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I am implementing both server and client side of a simple file download program. Client side requests file names from the server with get command, and server responses quickly. While server writes to the socket, clients reads the socket and prints out the buffer. After that time, program starts not to interpret my commands unless I press 'Enter' twice. (You can see it from Shell output below)

After debugging, I found out that it is because of the buffer size. While server writing to the socket; everything works properly if I use a small buffer size. But if I use a larger buffer size such as 1024, that problem occurs. How can I get rid of this issue?

#define F_BUFF_SIZE 1024

On server side:

/* ... */
if(!strcmp(buffer, "list\n")) {

    char buff[F_BUFF_SIZE];
    bzero(buff, F_BUFF_SIZE);

    pt_ret = pthread_create(&thread_id, NULL, getfiles, (void*) buff);
    pthread_join(thread_id, pt_ret);

    n = write(sock, buff, F_BUFF_SIZE);
/* ... */

On client side:

/* ... */
char buffer[F_BUFF_SIZE];

bzero(buffer, F_BUFF_SIZE);
n = read(b_sock, buffer, F_BUFF_SIZE - 1);

if (n < 0) {
#ifdef _DEBUG_
    fprintf(stderr, "Error: Could not read from the socket.\n");
    return 0;

fputs(buffer, stdout);
/* ... */


Opening socket: OK!
Connecting: OK!
 # list
 # get
 # take
# take
Unknown command.
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post ur code... –  SOaddict Mar 13 '12 at 21:24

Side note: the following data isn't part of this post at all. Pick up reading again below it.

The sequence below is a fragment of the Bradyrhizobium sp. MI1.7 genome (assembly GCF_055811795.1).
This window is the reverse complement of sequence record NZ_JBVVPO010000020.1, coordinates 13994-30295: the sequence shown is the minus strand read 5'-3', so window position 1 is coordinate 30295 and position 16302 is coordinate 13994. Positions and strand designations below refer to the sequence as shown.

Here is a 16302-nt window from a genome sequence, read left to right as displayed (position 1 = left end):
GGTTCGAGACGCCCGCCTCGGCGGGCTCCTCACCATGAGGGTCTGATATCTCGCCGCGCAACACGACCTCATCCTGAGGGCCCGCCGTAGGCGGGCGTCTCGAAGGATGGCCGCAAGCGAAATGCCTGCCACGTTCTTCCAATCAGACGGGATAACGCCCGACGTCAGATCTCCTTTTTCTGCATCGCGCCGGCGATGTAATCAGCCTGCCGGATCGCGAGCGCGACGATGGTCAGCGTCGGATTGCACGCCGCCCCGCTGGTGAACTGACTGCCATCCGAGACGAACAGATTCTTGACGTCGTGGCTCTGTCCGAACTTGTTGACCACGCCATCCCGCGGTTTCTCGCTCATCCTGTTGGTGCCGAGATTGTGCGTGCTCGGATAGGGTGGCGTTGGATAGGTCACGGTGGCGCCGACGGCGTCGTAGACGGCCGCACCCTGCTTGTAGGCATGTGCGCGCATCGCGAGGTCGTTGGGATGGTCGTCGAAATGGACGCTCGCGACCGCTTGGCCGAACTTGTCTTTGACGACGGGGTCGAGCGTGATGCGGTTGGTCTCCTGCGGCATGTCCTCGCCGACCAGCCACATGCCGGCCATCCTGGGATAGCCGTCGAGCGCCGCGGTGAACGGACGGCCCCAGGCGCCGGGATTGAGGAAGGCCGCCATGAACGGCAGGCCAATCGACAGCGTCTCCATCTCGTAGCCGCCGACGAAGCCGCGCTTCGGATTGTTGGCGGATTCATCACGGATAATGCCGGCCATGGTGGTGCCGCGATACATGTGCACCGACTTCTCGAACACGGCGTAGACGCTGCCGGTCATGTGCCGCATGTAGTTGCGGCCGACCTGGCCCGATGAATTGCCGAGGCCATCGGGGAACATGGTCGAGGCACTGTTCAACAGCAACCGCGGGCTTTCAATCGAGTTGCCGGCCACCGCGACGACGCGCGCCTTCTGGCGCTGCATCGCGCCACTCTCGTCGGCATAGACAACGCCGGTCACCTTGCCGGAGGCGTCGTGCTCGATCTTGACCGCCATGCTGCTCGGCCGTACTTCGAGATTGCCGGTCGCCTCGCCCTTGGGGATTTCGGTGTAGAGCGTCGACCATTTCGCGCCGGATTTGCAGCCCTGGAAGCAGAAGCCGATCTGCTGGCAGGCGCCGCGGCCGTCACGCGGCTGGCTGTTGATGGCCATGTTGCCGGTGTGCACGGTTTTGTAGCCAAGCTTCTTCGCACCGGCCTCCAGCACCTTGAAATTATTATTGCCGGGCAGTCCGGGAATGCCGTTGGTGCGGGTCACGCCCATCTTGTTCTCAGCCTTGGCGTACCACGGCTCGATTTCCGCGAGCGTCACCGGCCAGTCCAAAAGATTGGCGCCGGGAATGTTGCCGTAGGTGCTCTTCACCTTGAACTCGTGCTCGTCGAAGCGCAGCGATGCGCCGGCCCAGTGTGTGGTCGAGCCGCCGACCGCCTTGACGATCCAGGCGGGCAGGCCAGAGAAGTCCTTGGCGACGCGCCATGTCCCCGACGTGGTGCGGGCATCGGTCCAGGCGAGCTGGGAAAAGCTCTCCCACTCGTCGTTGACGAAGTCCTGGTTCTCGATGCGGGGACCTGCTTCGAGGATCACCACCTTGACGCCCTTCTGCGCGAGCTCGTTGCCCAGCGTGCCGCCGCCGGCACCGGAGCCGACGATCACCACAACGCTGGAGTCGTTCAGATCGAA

is that the real code? Is BUFFER_SIZE the same as F_BUFF_SIZE? Why do you read a byte less than you write? –  Jörg Beyer Mar 13 '12 at 21:35
Please post as much code as is necessary to reproduce the problem sscce.org –  moooeeeep Mar 13 '12 at 21:36
this the real code, changed BUFFER_SIZE to F_BUFF_SIZE –  paxafe Mar 13 '12 at 21:39

2 Answers 2

up vote 0 down vote accepted

There is no magic to having a smaller buffer size, this is just exposing that you have an error elsewhere. Joerg's comment is an important point - you need to be reading the same amount of data that you are writing. I'm wondering if there's also an issue with how you populate buff. You need to make sure that you are not overrunning the end of the buffer, or forgetting to add a null terminator to the end of the string.

By the way, it is important to read the size - 1; you're correct to do this since read won't append a null terminator to a string. You just need to be sure that you're writing that amount because otherwise there can be problems.

You must have some issue along these lines - this would explain why changing the size avoids the problem because problems like this are only exposed when the numbers line up perfectly. Running the program in valgrind may expose the issue (look for invalid write errors).

share|improve this answer
You are right, thank you. I had been writing BUFFER_SIZE but reading BUFFER_SIZE - 1. It finally works when both are BUFFER_SIZE or BUFFER_SIZE - 1. –  paxafe Mar 15 '12 at 16:43

@ahmet, your useful question lead me to research a little bit. If you read a little bit on this paper you will have a better idea of what you are dealing with and then you will be able to determine the best buffer size in your situation.

As you may know, values like that should always be part of the settings of the application, so don't scramble those values inside the code.

Also, here are good advices on how to figure buffer size, hope that helps,

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